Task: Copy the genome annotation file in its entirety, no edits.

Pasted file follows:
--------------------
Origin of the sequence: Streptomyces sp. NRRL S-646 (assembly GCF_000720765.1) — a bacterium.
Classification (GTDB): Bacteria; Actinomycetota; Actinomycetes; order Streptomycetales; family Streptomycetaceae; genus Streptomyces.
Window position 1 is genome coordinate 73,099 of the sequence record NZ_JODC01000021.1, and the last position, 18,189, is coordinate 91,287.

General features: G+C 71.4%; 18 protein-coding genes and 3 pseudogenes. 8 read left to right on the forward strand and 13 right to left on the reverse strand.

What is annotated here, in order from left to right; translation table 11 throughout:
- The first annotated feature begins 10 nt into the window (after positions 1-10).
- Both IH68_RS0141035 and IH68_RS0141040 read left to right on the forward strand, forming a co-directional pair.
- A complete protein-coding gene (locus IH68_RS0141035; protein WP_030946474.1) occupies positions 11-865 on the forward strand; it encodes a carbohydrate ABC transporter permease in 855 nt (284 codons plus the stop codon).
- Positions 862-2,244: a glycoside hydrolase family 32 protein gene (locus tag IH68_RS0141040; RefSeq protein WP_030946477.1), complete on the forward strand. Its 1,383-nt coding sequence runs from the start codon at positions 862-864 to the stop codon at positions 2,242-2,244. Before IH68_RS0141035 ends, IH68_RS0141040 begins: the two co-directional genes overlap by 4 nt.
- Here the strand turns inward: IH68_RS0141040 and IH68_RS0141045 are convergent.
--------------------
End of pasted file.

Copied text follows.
Origin of the sequence: Streptomyces sp. NRRL S-646 (assembly GCF_000720765.1) — a bacterium.
Classification (GTDB): Bacteria; Actinomycetota; Actinomycetes; order Streptomycetales; family Streptomycetaceae; genus Streptomyces.
Window position 1 is genome coordinate 73,099 of the sequence record NZ_JODC01000021.1, and the last position, 18,189, is coordinate 91,287.

General features: G+C 71.4%; 18 protein-coding genes and 3 pseudogenes. 8 read left to right on the forward strand and 13 right to left on the reverse strand.

What is annotated here, in order from left to right; translation table 11 throughout:
- The first annotated feature begins 10 nt into the window (after positions 1-10).
- Both IH68_RS0141035 and IH68_RS0141040 read left to right on the forward strand, forming a co-directional pair.
- A complete protein-coding gene (locus IH68_RS0141035; protein WP_030946474.1) occupies positions 11-865 on the forward strand; it encodes a carbohydrate ABC transporter permease in 855 nt (284 codons plus the stop codon).
- Positions 862-2,244: a glycoside hydrolase family 32 protein gene (locus tag IH68_RS0141040; RefSeq protein WP_030946477.1), complete on the forward strand. Its 1,383-nt coding sequence runs from the start codon at positions 862-864 to the stop codon at positions 2,242-2,244. Before IH68_RS0141035 ends, IH68_RS0141040 begins: the two co-directional genes overlap by 4 nt.
- Here the strand turns inward: IH68_RS0141040 and IH68_RS0141045 are convergent.